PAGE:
Show Your Work by Catharine Bramkamp

Let’s welcome back monthly columnist Catharine Bramkamp as she shares with us “Show Your Work.” Enjoy!


For many people creating a story, your own or a client’s, is like recording a geometry theorem. Start with X axis, which makes sense since axis had an X in its name. Then position the Y line which is short for “why.” Solve for A.

You can place A on any part of  the axis or Y line which leads to Brooklyn and beyond. Or A can be outside both the axis and why-line, which necessitates another line like: Did you hurt yourself when you fell from heaven? Now solve for the new line, Y, or now you may not buy me a drink.

Show Your Work

Like a misguided middle school teacher, some clients insist I write down my process, record everything I do for them in order to justify the small amount of cash they are planning, and only planning mind you, to eventually part with.

If attorneys, the gold standard of detailed billing, can tell you what they do every fifteen minutes, you, a creative should too. This idea is based on 100 years of pedagogy devoted to training people to work on a factory line. This industrial model may have been effective in 1954l it is no longer effective today, yet still we cling to the idea that every minute can be accounted for, every hour measured and valued for the productive output.

In a Mood

Since I was in a mood, as was my Muse, I answered the client’s request and broke down the easy and transparent creative process by the minute:

  • 20 minutes – review existing material on the client’s web site and brochures
  • 15 minutes – isolate important and descriptive words;weigh each word against the stated project goal.
  • 15 minutes – will the words sell the goal?  Will the words sell the immediate needs of the client?
  • 10  minutes – consider inclusive language to describe and support the message of diversity.
  • 10 minutes – understand the community needs for space and congress.
  • 20  minutes  – create three drafts for the investor story.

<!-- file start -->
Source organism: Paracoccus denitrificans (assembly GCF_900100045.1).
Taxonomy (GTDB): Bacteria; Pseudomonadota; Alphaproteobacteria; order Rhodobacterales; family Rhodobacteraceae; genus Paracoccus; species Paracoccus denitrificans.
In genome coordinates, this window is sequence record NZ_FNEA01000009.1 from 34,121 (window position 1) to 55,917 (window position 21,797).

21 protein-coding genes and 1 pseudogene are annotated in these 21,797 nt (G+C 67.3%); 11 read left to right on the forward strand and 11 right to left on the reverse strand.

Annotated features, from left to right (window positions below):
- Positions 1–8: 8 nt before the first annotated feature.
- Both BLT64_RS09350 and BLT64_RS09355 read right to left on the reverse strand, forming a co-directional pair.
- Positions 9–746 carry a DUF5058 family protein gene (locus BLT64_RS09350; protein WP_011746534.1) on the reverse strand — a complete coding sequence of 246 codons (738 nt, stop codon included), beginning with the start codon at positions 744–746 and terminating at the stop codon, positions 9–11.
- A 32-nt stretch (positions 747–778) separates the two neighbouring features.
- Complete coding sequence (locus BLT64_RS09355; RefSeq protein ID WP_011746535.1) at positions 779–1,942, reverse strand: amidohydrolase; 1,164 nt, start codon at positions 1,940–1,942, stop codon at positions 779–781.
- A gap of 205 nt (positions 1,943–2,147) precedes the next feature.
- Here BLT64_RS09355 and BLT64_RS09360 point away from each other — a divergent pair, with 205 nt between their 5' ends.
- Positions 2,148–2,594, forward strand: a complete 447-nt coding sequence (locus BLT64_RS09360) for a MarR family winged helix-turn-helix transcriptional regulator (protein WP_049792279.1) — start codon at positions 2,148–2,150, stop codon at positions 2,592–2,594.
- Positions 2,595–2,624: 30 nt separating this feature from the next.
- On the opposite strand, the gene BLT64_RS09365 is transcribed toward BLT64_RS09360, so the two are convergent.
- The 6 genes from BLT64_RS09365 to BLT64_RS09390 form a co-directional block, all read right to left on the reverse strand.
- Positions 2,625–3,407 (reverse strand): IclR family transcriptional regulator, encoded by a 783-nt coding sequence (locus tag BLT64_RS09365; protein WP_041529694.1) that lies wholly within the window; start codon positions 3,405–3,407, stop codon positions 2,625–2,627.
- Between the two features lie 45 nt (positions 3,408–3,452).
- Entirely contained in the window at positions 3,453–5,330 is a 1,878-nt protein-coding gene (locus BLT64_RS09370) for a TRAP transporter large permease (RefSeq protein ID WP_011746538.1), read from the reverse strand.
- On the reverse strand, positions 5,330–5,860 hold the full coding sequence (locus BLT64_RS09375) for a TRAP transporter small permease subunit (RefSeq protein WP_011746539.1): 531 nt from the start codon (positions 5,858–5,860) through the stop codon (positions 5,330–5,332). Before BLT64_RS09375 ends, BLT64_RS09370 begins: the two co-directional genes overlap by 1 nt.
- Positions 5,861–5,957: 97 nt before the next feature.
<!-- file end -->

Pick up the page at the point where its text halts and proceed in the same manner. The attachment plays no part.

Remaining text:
• 20 minutes  – create three drafts for the elevator speech.
  • 10 minutes – look at the clouds.
  • 2 hours – wander down the windy streets of Manhattan
  • 1 hour – view the FIT museum exhibit on Pink. Who knew Pink or any color had so much history? It does explain the researched books with titles like Brown! Blue! Magenta! Magenta by the way, is not pink.
  • 10 minutes – return to the three drafts and edit.
  • 30 minutes – return to the next three drafts and edit to create just two versions that are not too wordy, easy to articulate, and yet convey gravitas and authority.
  • 20 minutes – review the current drafts and answer the client’s questions that have suddenly popped up in my email:
    • Is this a description of the structure of the organization? God help us, no.
    • Does this explain the process of development?  F**k me dead. No.
    • Is this a creation story? Only after a bottle of reasonably decent Rioja Tempranillo.

Client Questions

The client’s questions just serve to illustrate how little the average person understands about story, how important story is, and how difficult it is to create a good one.

Story is not the process of development. In fact, if you have ever suffered through anyone droning on how X landed on the horizontal axis and why Y is named Y (why), and where exactly the axis should be positioned, you must have noticed how the audience members at the back of the room are able to sneak out half way through the lecture, but you chose to sit in the front, which only too late, you acknowledge as a mistake.


Story is not a description of the structure of the organization. That would be explaining the daily duties of A. What does A do every morning? From what corner did A catch the bus? How did A get to her axis? We already know from tragic experience and dead-end conversations that no one cares what A ate for lunch.

Story could be the creation story of a business, but only if the story answers the why, why we started at this axis with this A. Why we are here? What is the meaning of our existence? But the answer may run into multiple pages, too long to scroll on a phone.

The Story is the essence of the why. The story is something you can rattle off in an elevator or after the third martini. Story is why you get out of bed every morning.

Story is harder than it looks.

Even if you don’t show your work.

Feel free to use this model when your clients ask you to tell then just exactly what you are doing when you are creating a story for them. In other words, don’t show your work, copy mine.

Want to learn more about scenes and plotting? Spend three days in the most beautiful places in California at Boot Camp for Writers.



Catharine BramkampCatharine Bramkamp is the co-producer of Newbie Writers Podcast that focuses on newer writers and their concerns. She is a successful writing coach, Chief Storytelling Officer, and author of a dozen books including the Real Estate Diva Mysteries series, and The Future Girls series. She holds two degrees in English and is an adjunct university professor. After fracturing her wrist, she has figured out there is very little she is able to do with one hand tied behind her back.

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